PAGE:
The concept is a good one in that at lower speeds, the ramp time can be slowed while at faster speeds, it can be shortened up. As long as the raised cosine characteristic is preserved, it's a good idea IMO. The bottom line is that if you're using an external keyer, you may elect to slide the internal keyer to match that of the external keyer. Again,that transition occurs at exactly 19-20 WPM on the slider. I am not sure of Flex's plans to automatically adapt that transition when external keying is used. I see no reason to change it as long as the op is cognizant of that transition. No harm is done by a mismatch. But die-hard CW fans may want to keep this effect in mind.

Paul, W9AC

First image is the Flex 6700:

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Paul Christensen, W9AC, Elmer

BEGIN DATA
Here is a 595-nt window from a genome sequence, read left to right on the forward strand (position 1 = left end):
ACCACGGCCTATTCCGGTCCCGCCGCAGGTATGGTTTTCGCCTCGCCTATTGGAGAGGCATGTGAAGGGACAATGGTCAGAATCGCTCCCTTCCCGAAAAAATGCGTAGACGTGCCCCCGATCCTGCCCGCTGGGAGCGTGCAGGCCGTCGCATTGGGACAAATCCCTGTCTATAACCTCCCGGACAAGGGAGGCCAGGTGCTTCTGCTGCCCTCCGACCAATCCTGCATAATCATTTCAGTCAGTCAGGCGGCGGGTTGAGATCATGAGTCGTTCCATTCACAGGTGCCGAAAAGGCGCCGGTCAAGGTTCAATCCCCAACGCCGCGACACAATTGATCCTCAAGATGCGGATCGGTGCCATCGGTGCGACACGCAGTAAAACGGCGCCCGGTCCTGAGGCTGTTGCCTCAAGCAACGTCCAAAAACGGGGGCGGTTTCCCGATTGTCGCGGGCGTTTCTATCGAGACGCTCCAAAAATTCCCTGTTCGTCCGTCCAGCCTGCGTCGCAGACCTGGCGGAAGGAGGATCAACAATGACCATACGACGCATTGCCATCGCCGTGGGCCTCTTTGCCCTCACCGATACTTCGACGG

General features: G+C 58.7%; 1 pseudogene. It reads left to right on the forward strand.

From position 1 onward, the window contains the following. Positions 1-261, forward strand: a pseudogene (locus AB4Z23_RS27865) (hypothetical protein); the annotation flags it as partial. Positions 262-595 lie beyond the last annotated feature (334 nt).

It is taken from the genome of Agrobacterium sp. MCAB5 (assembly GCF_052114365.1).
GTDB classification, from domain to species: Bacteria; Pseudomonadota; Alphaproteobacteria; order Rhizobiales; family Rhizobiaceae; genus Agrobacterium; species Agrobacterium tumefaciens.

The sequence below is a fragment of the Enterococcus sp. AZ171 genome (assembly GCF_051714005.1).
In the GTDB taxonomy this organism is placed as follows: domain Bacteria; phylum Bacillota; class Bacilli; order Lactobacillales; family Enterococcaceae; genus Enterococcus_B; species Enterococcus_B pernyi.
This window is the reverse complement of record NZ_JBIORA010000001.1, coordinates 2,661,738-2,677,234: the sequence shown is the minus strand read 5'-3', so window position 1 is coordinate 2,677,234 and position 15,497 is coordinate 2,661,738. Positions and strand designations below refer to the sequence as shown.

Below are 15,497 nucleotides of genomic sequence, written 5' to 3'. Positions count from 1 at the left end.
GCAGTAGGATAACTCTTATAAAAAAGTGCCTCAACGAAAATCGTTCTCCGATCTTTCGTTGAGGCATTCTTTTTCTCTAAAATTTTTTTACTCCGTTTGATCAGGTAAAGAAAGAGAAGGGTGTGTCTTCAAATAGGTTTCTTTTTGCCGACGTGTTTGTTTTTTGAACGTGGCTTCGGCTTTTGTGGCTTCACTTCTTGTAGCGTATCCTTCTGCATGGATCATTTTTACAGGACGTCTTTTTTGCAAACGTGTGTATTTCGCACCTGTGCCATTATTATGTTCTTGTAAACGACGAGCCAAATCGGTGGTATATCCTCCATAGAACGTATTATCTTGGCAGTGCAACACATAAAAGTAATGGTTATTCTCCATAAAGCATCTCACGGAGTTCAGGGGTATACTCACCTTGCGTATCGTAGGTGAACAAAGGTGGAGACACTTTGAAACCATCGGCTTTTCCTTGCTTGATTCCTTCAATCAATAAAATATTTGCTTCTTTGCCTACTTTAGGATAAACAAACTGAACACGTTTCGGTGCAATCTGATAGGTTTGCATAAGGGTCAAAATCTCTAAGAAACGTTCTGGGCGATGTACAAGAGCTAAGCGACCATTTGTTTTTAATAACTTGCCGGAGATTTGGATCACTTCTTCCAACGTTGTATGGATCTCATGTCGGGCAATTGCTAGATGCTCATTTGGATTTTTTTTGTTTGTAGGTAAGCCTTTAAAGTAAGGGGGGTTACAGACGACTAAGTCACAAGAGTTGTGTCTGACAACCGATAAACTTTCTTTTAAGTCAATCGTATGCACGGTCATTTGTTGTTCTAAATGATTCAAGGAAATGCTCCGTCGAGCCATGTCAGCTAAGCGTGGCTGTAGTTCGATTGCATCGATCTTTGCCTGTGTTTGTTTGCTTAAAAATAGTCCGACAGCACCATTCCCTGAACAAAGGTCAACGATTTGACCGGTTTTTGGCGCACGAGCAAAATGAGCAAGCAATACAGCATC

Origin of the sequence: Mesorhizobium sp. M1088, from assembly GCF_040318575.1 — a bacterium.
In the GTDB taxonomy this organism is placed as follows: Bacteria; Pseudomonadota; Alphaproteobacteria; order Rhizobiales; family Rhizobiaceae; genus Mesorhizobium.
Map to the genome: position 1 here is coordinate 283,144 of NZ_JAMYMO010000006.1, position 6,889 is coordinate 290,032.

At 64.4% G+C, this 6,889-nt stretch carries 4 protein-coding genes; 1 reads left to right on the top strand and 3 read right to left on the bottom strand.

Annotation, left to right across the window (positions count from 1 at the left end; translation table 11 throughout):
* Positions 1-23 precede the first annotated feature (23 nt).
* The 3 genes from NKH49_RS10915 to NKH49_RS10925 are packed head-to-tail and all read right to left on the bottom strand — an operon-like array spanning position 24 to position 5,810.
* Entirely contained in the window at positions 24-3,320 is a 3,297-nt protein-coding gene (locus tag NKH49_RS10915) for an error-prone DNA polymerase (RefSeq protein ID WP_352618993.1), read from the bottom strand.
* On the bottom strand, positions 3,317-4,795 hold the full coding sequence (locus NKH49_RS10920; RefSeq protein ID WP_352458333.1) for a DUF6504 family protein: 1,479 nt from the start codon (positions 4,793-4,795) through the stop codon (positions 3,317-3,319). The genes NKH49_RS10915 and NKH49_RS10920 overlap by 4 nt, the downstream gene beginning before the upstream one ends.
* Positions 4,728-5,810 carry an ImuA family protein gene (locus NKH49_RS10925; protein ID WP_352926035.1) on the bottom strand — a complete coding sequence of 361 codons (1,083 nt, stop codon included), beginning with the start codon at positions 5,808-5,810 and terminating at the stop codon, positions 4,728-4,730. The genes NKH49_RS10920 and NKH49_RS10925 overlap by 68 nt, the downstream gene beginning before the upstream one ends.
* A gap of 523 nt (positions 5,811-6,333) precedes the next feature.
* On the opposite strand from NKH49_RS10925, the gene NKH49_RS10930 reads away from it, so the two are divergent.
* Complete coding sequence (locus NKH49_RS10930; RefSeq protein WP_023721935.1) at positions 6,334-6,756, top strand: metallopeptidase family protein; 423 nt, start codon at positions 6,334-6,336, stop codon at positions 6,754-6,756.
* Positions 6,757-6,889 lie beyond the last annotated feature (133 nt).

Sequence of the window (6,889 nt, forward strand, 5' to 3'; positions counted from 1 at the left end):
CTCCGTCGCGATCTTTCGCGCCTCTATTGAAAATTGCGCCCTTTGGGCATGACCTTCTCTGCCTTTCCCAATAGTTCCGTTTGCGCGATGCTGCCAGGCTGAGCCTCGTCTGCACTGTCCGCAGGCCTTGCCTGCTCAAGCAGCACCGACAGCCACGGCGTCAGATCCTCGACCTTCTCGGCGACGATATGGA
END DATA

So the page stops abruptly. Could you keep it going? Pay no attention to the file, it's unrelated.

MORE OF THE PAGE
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Posted 4 years ago

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Paul Christensen, W9AC, Elmer

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And, the Flex 6700 keying shown below when the internal slider is set to 19 WPM or lower. Keep in mind that the 6700 is still being keyed by an external keyer. Only the internal keyer slider value in SSDR is changing.

Paul, W9AC

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Paul Christensen, W9AC, Elmer

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I failed to mention that the green-colored trace is the PTT line. Key closure is signified by the higher DC level, then falls to zero when the key is opened.

Paul, W9AC
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Al / NN4ZZ

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Paul,
Thanks for the captures and comments. Great work!

I don't think I've seen any previous comments about the ramp up change or ever heard of it on another rig so that is interesting.

Regards, Al / NN4ZZ
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Ken - NM9P, Elmer